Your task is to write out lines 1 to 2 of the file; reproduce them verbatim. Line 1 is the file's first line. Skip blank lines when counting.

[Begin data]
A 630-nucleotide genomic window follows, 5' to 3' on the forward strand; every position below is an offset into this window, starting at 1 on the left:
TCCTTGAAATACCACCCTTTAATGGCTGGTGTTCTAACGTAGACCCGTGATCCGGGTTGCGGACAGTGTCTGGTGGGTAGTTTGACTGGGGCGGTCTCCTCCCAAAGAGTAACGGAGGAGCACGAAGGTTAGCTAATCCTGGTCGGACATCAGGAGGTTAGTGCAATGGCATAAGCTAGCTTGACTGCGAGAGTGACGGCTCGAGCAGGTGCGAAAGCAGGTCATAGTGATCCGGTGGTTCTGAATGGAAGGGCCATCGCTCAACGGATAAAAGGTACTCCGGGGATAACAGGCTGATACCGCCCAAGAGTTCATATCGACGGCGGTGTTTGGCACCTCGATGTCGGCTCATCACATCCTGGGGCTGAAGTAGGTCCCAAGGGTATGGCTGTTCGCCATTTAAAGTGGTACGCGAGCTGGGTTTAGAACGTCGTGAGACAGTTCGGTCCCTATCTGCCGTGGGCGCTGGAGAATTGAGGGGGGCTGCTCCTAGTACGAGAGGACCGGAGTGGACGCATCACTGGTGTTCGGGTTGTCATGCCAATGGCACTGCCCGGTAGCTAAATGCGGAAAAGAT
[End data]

A 630-nucleotide genomic window follows, 5' to 3' on the forward strand; every position below is an offset into this window, starting at 1 on the left:
TCCTTGAAATACCACCCTTTAATGGCTGGTGTTCTAACGTAGACCCGTGATCCGGGTTGCGGACAGTGTCTGGTGGGTAGTTTGACTGGGGCGGTCTCCTCCCAAAGAGTAACGGAGGAGCACGAAGGTTAGCTAATCCTGGTCGGACATCAGGAGGTTAGTGCAATGGCATAAGCTAGCTTGACTGCGAGAGTGACGGCTCGAGCAGGTGCGAAAGCAGGTCATAGTGATCCGGTGGTTCTGAATGGAAGGGCCATCGCTCAACGGATAAAAGGTACTCCGGGGATAACAGGCTGATACCGCCCAAGAGTTCATATCGACGGCGGTGTTTGGCACCTCGATGTCGGCTCATCACATCCTGGGGCTGAAGTAGGTCCCAAGGGTATGGCTGTTCGCCATTTAAAGTGGTACGCGAGCTGGGTTTAGAACGTCGTGAGACAGTTCGGTCCCTATCTGCCGTGGGCGCTGGAGAATTGAGGGGGGCTGCTCCTAGTACGAGAGGACCGGAGTGGACGCATCACTGGTGTTCGGGTTGTCATGCCAATGGCACTGCCCGGTAGCTAAATGCGGAAAAGAT